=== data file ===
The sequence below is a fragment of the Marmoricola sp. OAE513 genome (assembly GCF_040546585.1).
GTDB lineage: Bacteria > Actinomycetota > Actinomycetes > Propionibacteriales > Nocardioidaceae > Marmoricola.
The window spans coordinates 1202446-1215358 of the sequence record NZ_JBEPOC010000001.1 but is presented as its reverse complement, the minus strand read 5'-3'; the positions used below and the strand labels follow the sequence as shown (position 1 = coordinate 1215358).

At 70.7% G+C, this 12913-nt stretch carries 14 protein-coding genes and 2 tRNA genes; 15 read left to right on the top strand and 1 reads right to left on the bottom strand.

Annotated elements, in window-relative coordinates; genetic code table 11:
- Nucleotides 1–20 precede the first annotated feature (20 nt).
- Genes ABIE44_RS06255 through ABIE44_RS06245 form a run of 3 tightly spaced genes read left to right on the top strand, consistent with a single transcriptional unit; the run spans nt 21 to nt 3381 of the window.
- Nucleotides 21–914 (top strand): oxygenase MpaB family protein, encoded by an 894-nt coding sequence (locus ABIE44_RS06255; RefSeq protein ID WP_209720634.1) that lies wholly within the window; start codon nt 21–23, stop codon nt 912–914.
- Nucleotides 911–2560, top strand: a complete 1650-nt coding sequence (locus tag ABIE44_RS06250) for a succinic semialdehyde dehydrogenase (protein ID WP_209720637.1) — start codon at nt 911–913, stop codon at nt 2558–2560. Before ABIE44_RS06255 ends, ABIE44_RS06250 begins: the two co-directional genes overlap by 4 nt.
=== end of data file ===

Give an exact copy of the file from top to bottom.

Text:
The sequence below is a fragment of the Marmoricola sp. OAE513 genome (assembly GCF_040546585.1).
GTDB lineage: Bacteria > Actinomycetota > Actinomycetes > Propionibacteriales > Nocardioidaceae > Marmoricola.
The window spans coordinates 1202446-1215358 of the sequence record NZ_JBEPOC010000001.1 but is presented as its reverse complement, the minus strand read 5'-3'; the positions used below and the strand labels follow the sequence as shown (position 1 = coordinate 1215358).

At 70.7% G+C, this 12913-nt stretch carries 14 protein-coding genes and 2 tRNA genes; 15 read left to right on the top strand and 1 reads right to left on the bottom strand.

Annotated elements, in window-relative coordinates; genetic code table 11:
- Nucleotides 1–20 precede the first annotated feature (20 nt).
- Genes ABIE44_RS06255 through ABIE44_RS06245 form a run of 3 tightly spaced genes read left to right on the top strand, consistent with a single transcriptional unit; the run spans nt 21 to nt 3381 of the window.
- Nucleotides 21–914 (top strand): oxygenase MpaB family protein, encoded by an 894-nt coding sequence (locus ABIE44_RS06255; RefSeq protein ID WP_209720634.1) that lies wholly within the window; start codon nt 21–23, stop codon nt 912–914.
- Nucleotides 911–2560, top strand: a complete 1650-nt coding sequence (locus tag ABIE44_RS06250) for a succinic semialdehyde dehydrogenase (protein ID WP_209720637.1) — start codon at nt 911–913, stop codon at nt 2558–2560. Before ABIE44_RS06255 ends, ABIE44_RS06250 begins: the two co-directional genes overlap by 4 nt.